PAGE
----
Skip to main content

Dubwise Thursday

If today was Wednesday, I'd have titled today's post "Dubwise Wednesday" which has a little ring to it. Alas, it isn't so I just called it dubwise Thursday

Tune of the Day: #NowPlaying: Frankie Paul - War Is In The Dance on repeat.

Listen to this, especially the dub bit from 3:06 onwards. Tell me this is not genius and a vibes.



Ok, some of you may not like it, you may not even see what's so innovative about it, but if you think back to when these were made these techniques weren't used. Drum & Bass wasn't the predominant sound in music. The reverb and echoes may have you thinking "What's so good about that?" What's now achievable by a simple press of button wasn't only a manipulation of sound, they created a technique using raw materials and reasonable brain power.

For example listen to this next one, a proper dub tune. I chose a dub of an instrumental most of you must know. I know it for Mighty Diamonds 'Pass The Kutchie' but many of you will recognise it from Musical Youth's 'Pass The Dutchie'



Words from King Tubby's apprentice, engineer and pioneer Scientist:

"Back in the day, we used to use the 'spring and coil' method, which consists of a transducer that drives a coil, and then you have a receiver on the next end that's picking up the vibration from the coil. You also put a speaker box in one corner of the room and you put a microphone to the farthest corner of the room; that’s another way to achieving reverb."
Source

Actually finding out how they created it adds a whole new level of admiration. I've rated dub for a very long time, I couln't avoid it, my dad preaches about it on a regular basis. He has always championed the innovation and whilst criticised lack of recognition and appreciation by so-called music experts in these days. What started out as a mistake (forgetting to cut the vocals) turned into something innovative.

Obviously dub (click to read about it)influenced DUBstep as well as Jungle/D&B

This is begging for a dubstep refix if it hasn't already.



Quote of the Day: Scientist on rock and roll

"If you go back in time, when you listen to Rolling Stones and The Beatles that have unlimited money to go make whatever record they want, it sounds paper thin! It sounds like they in somebody’s bathroom, the drums sound all clink clink clonk! No bass to it."

And

"without reggae you would not have the type of speaker boxes you see them bringing in these concerts. Without reggae you wouldn’t have hip hop. Without reggae you wouldn’t have all these different type of music. But a lot of people here especially in the U.S. they don’t want to give reggae that credit. As a result you find that when any of these hip hop or rock engineers get reggae to mix it’s like they gone back to kindergarten – they can’t handle it!"

From here

And that's all for today. This post was inspired by listening to David Rodigan interview producer Bunny 'Striker' Lee. This can also be a black history month too if you want.

Comments

Popular posts from this blog

So, Jamaican Music Is Currently Dominating UK Pop Chart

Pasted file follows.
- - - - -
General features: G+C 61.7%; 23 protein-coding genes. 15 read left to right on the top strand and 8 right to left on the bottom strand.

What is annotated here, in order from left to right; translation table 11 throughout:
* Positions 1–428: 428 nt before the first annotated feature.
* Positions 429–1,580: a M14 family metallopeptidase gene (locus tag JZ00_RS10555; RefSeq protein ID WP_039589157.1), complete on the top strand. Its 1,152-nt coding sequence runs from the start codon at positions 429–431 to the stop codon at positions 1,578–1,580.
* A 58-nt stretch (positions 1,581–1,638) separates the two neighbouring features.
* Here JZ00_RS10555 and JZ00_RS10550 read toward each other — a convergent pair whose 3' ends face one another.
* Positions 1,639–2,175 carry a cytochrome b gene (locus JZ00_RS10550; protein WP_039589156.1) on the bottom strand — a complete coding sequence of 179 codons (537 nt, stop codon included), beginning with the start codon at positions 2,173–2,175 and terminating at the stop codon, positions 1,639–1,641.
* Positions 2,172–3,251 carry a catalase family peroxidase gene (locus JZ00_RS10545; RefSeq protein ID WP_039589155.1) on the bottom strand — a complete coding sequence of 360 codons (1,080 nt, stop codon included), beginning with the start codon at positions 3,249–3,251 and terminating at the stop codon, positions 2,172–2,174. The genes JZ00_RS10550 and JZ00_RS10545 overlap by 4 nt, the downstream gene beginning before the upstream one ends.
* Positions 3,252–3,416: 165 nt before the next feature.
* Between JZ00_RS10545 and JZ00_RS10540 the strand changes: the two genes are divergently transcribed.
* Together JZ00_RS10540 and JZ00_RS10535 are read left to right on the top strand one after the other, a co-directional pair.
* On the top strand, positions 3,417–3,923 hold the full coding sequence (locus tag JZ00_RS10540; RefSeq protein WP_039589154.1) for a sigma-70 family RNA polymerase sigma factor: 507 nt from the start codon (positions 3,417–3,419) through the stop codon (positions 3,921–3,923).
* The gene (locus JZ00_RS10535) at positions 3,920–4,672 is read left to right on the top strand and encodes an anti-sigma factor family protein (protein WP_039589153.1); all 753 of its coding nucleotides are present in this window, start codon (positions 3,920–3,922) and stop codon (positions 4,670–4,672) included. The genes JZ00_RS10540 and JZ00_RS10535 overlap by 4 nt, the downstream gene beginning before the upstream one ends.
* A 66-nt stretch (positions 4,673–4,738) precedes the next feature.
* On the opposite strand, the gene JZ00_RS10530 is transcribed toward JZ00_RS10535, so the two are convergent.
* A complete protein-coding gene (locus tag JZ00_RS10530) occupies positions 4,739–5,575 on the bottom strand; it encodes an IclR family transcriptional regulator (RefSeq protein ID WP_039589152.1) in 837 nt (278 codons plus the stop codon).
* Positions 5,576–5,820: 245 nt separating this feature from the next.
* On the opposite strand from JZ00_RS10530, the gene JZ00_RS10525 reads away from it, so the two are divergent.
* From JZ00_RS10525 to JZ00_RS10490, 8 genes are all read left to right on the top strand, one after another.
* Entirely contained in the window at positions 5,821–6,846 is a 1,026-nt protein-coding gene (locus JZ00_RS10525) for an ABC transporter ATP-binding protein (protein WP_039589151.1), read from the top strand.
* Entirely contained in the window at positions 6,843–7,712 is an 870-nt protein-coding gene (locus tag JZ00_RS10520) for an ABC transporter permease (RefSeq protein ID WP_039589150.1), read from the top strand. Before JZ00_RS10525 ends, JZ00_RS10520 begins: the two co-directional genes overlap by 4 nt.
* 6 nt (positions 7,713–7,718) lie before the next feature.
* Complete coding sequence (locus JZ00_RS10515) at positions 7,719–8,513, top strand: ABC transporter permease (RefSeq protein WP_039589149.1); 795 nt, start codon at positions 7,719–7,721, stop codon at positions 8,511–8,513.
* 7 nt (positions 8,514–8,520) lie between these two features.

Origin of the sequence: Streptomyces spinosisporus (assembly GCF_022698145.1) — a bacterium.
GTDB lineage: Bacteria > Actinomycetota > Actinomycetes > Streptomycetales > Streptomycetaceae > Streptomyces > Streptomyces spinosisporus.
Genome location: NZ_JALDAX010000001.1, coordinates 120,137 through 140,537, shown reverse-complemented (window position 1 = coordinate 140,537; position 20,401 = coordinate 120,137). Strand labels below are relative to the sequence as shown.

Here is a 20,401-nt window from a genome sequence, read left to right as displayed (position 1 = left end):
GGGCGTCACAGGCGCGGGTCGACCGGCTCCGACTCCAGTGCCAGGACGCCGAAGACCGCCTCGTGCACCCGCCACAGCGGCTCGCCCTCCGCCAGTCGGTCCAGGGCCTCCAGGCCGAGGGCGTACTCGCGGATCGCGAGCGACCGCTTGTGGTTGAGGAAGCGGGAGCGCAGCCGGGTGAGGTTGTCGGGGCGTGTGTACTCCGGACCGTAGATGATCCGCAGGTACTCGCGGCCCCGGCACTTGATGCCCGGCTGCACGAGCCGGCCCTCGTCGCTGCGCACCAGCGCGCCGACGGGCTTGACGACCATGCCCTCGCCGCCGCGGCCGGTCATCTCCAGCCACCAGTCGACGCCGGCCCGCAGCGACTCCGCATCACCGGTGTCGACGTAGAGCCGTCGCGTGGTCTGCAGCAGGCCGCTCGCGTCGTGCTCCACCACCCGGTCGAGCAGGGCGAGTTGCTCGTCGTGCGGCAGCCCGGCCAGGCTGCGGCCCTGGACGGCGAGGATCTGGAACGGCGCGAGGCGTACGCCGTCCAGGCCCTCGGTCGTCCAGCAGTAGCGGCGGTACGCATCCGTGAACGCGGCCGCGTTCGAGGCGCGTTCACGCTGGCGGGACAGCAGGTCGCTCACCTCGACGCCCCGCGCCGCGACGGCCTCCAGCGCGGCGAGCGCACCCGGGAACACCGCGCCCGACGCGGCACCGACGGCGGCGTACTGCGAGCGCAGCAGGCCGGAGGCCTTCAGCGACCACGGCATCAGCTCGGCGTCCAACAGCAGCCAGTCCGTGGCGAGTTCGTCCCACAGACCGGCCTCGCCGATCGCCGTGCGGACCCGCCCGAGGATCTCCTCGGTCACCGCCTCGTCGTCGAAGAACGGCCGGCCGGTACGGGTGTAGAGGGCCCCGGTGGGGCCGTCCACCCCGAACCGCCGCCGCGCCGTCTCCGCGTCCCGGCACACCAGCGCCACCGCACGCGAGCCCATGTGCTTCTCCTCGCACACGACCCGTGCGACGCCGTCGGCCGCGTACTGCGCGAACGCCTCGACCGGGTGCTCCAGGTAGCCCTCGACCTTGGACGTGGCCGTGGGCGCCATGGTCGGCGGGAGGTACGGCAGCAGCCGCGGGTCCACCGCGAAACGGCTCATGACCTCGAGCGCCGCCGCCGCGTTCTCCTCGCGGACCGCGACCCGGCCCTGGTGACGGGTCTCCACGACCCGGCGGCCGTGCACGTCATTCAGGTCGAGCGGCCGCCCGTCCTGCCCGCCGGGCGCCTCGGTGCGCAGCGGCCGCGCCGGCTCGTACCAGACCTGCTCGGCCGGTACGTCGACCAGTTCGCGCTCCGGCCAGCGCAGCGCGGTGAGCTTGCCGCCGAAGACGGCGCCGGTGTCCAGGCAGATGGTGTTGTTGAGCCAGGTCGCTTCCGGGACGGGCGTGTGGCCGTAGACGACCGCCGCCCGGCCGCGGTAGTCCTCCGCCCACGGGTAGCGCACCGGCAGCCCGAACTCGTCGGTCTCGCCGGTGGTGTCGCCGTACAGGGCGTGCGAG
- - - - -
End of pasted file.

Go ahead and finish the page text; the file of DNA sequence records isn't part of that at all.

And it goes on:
Based on official UK top 100 singles chart week commencing 15th April 1. Drake featuring Wizkid & Kyla Don't listen to the afrobeats or UK funky claims, Drake made a dancehall song with elements of the aforementioned. But I addressed that in the ' Mis-Appreciation of Jamaican Culture ' post. 2. Sia feat. Sean Paul - Cheap Thrills Sidenote: Song declined by Rihanna 5. Zara Larrson - Lush Life Sidenote: Allegedly a song declined by Rihanna. Not sure how true that is. 10. Rihanna feating Drake - Work (peak chart position 2) 13. Major Lazer feat. Nyla & Fuse ODG- Light It Up (peak chart position 7) Sidenote: Nyla is part of Brick & Lace fame. They dropped one of the best written dancehall pop crossover songs ever in Love is Wicked . I believe she's the singer although she singjay's on this. 26. Justin Bieber - Sorry (peak chart position 1) 39. AlunaGeorge feat. Popcaan - I'm In Control 43. Kygo - Stay (peak chart

About Chronixx Somerset House show: this is NOT a review

So basically, I went to Chronixx's show at the prestigious Somerset House on Sunday. Had the time of my life again. Decided I'm not gonna write a review on Monday because what else is there to say? I've seen him five times (six if you include the time babylon locked off proceedings cos of curfew in Jamaica. Seven if you include his appearance at Rebel Salute) and been impressed every time. How do I keep retelling the same story? "You have to see this guy. It is one of the best shows you will experience in these times," will forever be the moral. If you wanna read a review of this show  go here . You can take in my reviews of Chronixx in 2014 and 2013 . If you wanna do that and wanna hear what I've got to say, stay here.

Remember When Riddims Were King

Before you read, thank you for your interest and hope you enjoy. I actually fleshed it out into a book. You can get your copy from www.nolongstories.com   Now for what you came here for... When Riddims Were King 23rd May 2020 will be remembered in history for one of the most epic events in one of our universe's darkest times. We will never forget the night dancehall kings and former extremely heated rivals, Beenie Man and Bounty Killer, battled on the Verzuz platform built by hall-of-fame producers, Timbaland and Swizz Beatz. An unfiltered, 360-degree view on Jamaican dancehall events was showcased; DJ’s and dancing (Beenie Man’s daughter Desha Ravers) to deejay’s clashing on the same riddims. The latter elements provided the jewels in the night’s highlight reel, and undoubtedly the best thing to happen on the Verzuz series. Word spread like guava jelly within the dancehall community and Jamaican diaspora upon announcement. Not only was it a clash between the longest and fier